• Thing is if you do this and report it, you may be guilty of destroying evidence (even if it's unintentional and recoverable). I think the formal term is "spoliation", and burden of proof/consequences vary greatly.

            Not a lawyer, though, so I'm probably wrong.

      • by Anonymous Coward

        FB might have expected to receive hashes of the images. Most big cos (Google, Microsoft, Facebook) have hashes of images, which can be used for detecting, filtering and alerting.

        https://www.theregister.co.uk/2015/11/17/iwf_hash_list/

        So guessing BBC technological incompetence and FB imprecise request could be explanations.

    • by dnaumov ( 453672 )

      BBC tells FB that there are inappropriate child images on FB and FB turns around and reports the BBC to the police that BBC is distributing these images?

      I take it FB is unfamiliar with the Streisand effect.

      You almost made it sound like somebody at the scale of influence of Facebook gave 2 shits about "streisand effect".

  • FTA: "It is against the law for anyone to distribute images of child exploitation.

    "When the BBC sent us such images we followed our industry's standard practice and reported them to Ceop [Child Exploitation & Online Protection Centre].

    After which we dutifully reported the employee that sent the material to the Ceop for the same reason. This could mean the end of Facebook!

    • by squiggleslash ( 241428 ) on Tuesday March 07, 2017 @10:28AM (#53992035) Homepage Journal

      Fortunately, the both the BBC and the Facebook employee concerned, CEOP was then legally obliged to report itself to itself, resulting in an infinite loop...

    • Re: (Score:1, Insightful)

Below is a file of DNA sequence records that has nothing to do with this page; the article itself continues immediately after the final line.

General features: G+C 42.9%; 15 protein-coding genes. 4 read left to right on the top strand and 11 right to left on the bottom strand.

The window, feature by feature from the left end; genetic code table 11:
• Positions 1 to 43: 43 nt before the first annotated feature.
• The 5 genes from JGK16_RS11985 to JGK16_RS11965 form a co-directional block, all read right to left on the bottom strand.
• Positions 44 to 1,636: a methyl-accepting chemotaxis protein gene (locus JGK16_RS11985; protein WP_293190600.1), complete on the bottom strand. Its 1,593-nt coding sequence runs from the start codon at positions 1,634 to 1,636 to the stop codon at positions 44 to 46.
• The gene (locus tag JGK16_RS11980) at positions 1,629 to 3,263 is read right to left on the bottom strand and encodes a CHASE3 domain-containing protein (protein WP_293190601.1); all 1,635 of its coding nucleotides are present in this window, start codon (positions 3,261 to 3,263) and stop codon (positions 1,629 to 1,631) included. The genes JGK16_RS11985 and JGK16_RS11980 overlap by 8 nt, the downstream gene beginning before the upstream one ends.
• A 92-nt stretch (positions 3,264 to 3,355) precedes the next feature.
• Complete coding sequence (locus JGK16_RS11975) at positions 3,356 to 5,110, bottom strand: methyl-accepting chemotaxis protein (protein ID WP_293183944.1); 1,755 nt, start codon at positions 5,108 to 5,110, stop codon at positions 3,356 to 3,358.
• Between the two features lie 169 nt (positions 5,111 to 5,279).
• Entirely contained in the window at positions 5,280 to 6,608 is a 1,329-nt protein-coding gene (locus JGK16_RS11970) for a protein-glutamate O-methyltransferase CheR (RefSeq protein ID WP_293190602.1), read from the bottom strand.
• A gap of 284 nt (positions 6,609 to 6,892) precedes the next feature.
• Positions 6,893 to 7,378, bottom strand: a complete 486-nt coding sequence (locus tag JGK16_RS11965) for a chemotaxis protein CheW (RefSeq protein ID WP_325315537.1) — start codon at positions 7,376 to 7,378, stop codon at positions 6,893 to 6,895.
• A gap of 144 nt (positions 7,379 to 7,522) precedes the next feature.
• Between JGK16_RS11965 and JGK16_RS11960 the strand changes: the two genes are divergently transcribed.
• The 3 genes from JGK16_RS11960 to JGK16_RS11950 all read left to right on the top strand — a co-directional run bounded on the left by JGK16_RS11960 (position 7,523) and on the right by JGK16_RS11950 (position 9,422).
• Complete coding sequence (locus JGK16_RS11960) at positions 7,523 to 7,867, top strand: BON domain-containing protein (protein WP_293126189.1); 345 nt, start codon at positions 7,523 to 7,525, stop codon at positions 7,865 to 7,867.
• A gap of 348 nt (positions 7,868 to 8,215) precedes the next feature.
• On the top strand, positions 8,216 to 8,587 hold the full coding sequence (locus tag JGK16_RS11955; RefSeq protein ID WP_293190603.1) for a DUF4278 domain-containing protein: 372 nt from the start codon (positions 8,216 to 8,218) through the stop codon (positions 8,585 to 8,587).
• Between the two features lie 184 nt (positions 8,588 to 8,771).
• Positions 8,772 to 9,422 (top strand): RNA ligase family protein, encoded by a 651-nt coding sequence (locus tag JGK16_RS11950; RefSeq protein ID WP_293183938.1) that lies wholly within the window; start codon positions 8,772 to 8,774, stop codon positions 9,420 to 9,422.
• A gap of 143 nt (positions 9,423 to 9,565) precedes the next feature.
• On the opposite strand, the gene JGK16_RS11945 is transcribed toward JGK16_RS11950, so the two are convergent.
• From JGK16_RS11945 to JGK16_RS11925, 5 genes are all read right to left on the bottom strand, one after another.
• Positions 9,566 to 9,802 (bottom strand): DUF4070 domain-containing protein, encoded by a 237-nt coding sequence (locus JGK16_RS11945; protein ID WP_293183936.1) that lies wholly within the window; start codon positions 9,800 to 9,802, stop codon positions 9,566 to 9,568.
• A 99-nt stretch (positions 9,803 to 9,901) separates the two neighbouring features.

by quenda ( 644621 )

      > FTA: "It is against the law for anyone to distribute images of child exploitation.

      Except they are *not* images of people exploiting children. They are pictures that young adults have taken of themselves and posted.
      Standard teen facebook stuff that gets lots of likes and annoys their parents. Then the perverts copy the photos and add distasteful comments. In a hidden, private forum.

      So what do you do? Where draw the line? Do we end up dressing out kids in burqas, or shrug and move on with our lives?

      • Re:Report them! (Score:5, Informative)

        by gnick ( 1211984 ) on Tuesday March 07, 2017 @11:24AM (#53992447) Homepage

        They are pictures that young adults have taken of themselves and posted.

        FTA:

        Images appeared to be stolen from newspapers, blogs and even clothing catalogues, while some were photographs taken secretly, and up close, in public places. One user had even posted a video of a children's dance show.

        TFA is not about "young adults" nor pictures "taken of themselves and posted." The only ages I see cited are 10-11. It's about pictures people have taken of children that are being treated as sexual.

        • by Anonymous Coward

          It's about pictures people have taken of children that are being treated as sexual.

          Oh, so it's literally just thoughtcrime. Knowing this, I can't say I have much sympathy for the BBC.

        • It's about pictures people have taken of children that are being treated as sexual.

          The problem with an outcry over this is that we would effectively have to ban all pictures of people under the age of 18. If you photograph a tree and post it online, somewhere someone will treat it as sexual.

          We are approaching the point where thought crimes don't even need to be the thoughts of the accused.

      • I generally assume that this is the case whenever I hear about this sort of thing (that they're making it sound WAY worse than it actually is). Inevitably I turn out to be correct.
  • Why in the world did they send actual images?

  • not the first time (Score:5, Interesting)

    by Cytotoxic ( 245301 ) on Tuesday March 07, 2017 @10:18AM (#53991977)

    There have been journalists who tried to cover this beat before and been charged with child pornography and sent to jail. [cnet.com] Depending on who the prosecutor is, this is the untouchable story. There is no safe harbor when it comes to kids and sex.